Why group these three categories together? Because they all award craftsmen whose job is to make their movies look prettier? Or because I just randomly decided to lump three categories into a single post? As Yoda would say, it matters not. Let's get to it.
BEST VISUAL EFFECTS
The Hobbit: An Unexpected Journey
Life of Pi
Snow White and the Huntsman
Life of Pi's only competition here is itself. The movie's visual
effects are so good – by which I mean they're so beautifully rendered
and subtly deployed – that voters might not even recognize that they're
watching computer-generated imagery at all. Then again, even the most
blockheaded Academy member is unlikely to be so obtuse as to actually
believe that Ang Lee put a real tiger in a boat with a 19-year-old kid
and then just let the cameras roll. There's also the obscure point of
trivia that a Best Picture nominee has lost the Best Visual Effects
Oscar to a non-Best Picture candidate only once in the category's
49-year history. That's a slightly misleading stat, as no Best Picture
contender was even in the running for Best Visual Effects in 22 of those
years, but it's still something.
And again – and more importantly – I'm not sensing even the slightest predatory whiff from any of the tiger's rivals. The Avengers, The Hobbit: An Unexpected Journey, and Prometheus
all feature commendable effects work, but that work hardly stands out
in today's era of perpetual technological magnificence. And Snow White and the Huntsman
seems to be here for no other reason than its (admittedly impressive)
transplantation of a septet of well-known British actors' heads onto the
bodies of dwarves. None of the four challengers features a gasp-worthy,
"Holy shit, did you see that?" moment that will have audiences buzzing
as they leave the theatre.
Life of Pi, by contrast, doesn't just feature
that gasp-worthy moment – it extends it for upwards of an hour. You may
not remember the movie's muddled spiritual themes or its sagging
epilogue, but you will remember that tiger. And that's more than enough
to earn it the Oscar.
The problem with modern visual effects is not, in empirical terms, that
there's a problem at all. Visual effects in contemporary movies are very
good and getting better. The issue is that the bar has already been set
so astronomically high – thanks most recently to the astounding
artistry and innovation on display in pictures such as Avatar, Inception, and Rise of the Planet of the Apes
– that it's becoming exponentially more difficult for V/X crews to
truly wow their audiences. We're like fans of UCLA during the Wooden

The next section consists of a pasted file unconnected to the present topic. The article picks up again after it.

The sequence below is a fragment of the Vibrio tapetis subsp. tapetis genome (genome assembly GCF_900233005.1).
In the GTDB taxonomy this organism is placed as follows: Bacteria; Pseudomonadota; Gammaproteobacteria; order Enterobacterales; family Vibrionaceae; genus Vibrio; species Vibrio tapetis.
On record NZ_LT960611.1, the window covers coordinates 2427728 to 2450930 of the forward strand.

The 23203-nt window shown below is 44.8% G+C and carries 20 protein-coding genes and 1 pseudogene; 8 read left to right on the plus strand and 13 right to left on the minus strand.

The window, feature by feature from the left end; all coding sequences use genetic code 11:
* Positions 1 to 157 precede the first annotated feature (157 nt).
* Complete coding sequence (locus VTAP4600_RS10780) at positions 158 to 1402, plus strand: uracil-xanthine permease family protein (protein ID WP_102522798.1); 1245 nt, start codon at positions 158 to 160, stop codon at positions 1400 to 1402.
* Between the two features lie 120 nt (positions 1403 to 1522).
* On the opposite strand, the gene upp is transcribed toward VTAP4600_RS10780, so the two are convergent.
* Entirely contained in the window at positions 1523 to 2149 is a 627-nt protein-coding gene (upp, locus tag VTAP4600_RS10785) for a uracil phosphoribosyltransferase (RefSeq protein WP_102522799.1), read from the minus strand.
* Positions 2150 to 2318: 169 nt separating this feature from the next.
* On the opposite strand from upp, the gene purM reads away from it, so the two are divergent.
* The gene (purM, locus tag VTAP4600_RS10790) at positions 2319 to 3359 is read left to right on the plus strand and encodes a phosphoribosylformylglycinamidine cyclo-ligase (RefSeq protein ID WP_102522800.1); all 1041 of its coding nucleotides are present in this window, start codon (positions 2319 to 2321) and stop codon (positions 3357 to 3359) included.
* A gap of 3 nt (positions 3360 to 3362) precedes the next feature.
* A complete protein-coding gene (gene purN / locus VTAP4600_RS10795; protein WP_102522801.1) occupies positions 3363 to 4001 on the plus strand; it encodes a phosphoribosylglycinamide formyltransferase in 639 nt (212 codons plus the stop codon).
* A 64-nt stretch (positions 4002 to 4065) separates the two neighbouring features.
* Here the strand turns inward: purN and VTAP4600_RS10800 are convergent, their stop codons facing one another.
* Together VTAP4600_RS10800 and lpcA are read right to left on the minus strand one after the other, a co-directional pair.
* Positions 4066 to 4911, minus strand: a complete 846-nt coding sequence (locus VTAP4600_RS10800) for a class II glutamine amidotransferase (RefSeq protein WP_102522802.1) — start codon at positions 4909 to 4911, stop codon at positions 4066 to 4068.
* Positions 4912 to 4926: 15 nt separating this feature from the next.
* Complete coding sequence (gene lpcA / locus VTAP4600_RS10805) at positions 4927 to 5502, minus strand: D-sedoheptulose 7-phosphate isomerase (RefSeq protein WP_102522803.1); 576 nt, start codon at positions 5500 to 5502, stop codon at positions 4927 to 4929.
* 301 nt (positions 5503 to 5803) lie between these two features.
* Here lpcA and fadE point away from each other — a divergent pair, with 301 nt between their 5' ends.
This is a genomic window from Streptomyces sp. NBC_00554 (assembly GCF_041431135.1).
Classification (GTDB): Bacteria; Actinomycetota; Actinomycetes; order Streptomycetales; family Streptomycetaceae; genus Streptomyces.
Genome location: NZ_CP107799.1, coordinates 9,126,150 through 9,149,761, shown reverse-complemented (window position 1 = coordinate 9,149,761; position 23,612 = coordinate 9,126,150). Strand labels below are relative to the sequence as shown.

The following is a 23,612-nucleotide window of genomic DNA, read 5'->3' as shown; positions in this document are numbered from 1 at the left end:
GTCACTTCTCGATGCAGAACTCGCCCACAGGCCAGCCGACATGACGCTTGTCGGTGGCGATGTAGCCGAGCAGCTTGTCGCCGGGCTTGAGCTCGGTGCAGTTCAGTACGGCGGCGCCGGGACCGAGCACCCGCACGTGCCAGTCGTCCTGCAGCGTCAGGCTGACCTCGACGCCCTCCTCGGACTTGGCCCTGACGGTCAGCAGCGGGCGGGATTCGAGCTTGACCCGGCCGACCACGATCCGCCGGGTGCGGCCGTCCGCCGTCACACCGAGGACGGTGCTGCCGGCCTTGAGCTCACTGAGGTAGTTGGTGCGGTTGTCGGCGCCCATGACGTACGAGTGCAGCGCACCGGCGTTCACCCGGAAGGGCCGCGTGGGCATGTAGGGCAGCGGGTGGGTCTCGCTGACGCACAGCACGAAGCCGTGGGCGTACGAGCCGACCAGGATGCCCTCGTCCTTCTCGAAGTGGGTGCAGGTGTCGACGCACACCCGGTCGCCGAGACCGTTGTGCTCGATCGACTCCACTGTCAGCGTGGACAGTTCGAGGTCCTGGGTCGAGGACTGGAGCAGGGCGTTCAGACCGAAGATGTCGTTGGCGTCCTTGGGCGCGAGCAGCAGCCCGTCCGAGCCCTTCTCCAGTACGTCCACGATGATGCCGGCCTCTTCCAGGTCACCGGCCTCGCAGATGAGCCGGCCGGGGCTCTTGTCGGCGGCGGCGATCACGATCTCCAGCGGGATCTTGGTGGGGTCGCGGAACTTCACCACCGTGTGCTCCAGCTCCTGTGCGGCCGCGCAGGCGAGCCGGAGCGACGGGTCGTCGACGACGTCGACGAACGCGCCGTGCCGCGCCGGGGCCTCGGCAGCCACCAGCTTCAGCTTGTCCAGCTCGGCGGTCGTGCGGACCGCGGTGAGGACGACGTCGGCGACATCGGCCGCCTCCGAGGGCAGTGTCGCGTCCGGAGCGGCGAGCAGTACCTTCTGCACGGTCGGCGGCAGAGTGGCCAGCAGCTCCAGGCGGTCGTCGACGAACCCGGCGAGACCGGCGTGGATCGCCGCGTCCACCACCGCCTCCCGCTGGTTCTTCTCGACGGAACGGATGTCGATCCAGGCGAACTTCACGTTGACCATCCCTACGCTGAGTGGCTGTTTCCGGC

dynasty, when even winning the national championship became mundane.
And so, as I suggested previously, the special effects of The Avengers,
with its flying aircraft carriers and speeding superheroes, are
thoroughly impressive but not especially memorable. The same is true of
the majority of the V/X work in The Hobbit: An Unexpected Journey, with the notable exception of Andy Serkis' Gollum, who looks as lifelike and spindly as ever but nevertheless evades the uncanny valley. Prometheus
does create an extraordinary new world that makes you want to breathe
in its air (if it were breathable), but I credit the production
designers and director Ridley Scott's overall invocation of awe more
than the binary code. As for Snow White and the Huntsman, those
dwarves look reasonably realistic (at least once you get past the
inevitable "Wait a minute, isn't that Ian McShane?" reaction), but one
well-executed gimmick is hardly cause for Oscar recognition.
Thankfully, Life of Pi provides yet another
historic advancement in the realm of visual effects, and that
advancement's name is Richard Parker. He's the computer-generated tiger,
of course, but it feels more appropriate to refer to him by name than
by species given the sheer magnitude of personality he exudes. As a
digital creation, Richard Parker is utterly sublime, with rippling fur
and a true sense of weight and space. But watching him stake out his
corner of the lifeboat in Life of Pi, audiences will spend little
time marveling at the gleam of his sharp teeth or the agility of his
prowling movements. They will be too busy engaging with him, whether
afraid that he's going to devour the movie's main character or
sympathetic that he's just another wayward soul searching for home. The
point is that Richard Parker is more than a visual effect – he's a
character. And that's why he's a great effect.
MY IDEAL BALLOT
Life of Pi
Rust and Bone
Chronicle exhibits extraordinary subtlety in its seamless
depiction of telekinesis, which is critical given the importance of
levitation to the film's central conceit. Rust and Bone reminds
us that special effects can play a vital and valuable role in cinema
that exists outside the world of big-budget Hollywood spectacle. John Carter,
meanwhile, stands as an opposing reminder of sorts, a big, brawling
blockbuster whose top-notch digital wizardry hypnotically draws viewers
into its richly realized, decidedly new universe.
My ideal winner: Life of Pi.
BEST COSTUME DESIGN
Snow White and the Huntsman
Unlike with Best Visual effects, the winners of Best Costume Design
exhibit virtually no correlation with Best Picture. In fact, The Artist's
victory in this category last year broke a string of six consecutive
telecasts in which the winner wasn't even nominated for the top prize.
So while it might initially be tempting to elevate Lincoln and Les Misérables to the top of the pack, the more prudent approach is to focus on the quality of the costumes themselves.
Unfortunately, separating the contenders from pretenders is quite
difficult; all possess hallmarks of an award-winner (and all, for that
matter, are either period or fantasy films), but none cries out for the
statuette. Lincoln, in spite of his prestige pedigree, is
possibly the weakest candidate here, as its parade of men in top hats
and tails may be grudgingly accurate but is hardly beautiful. And the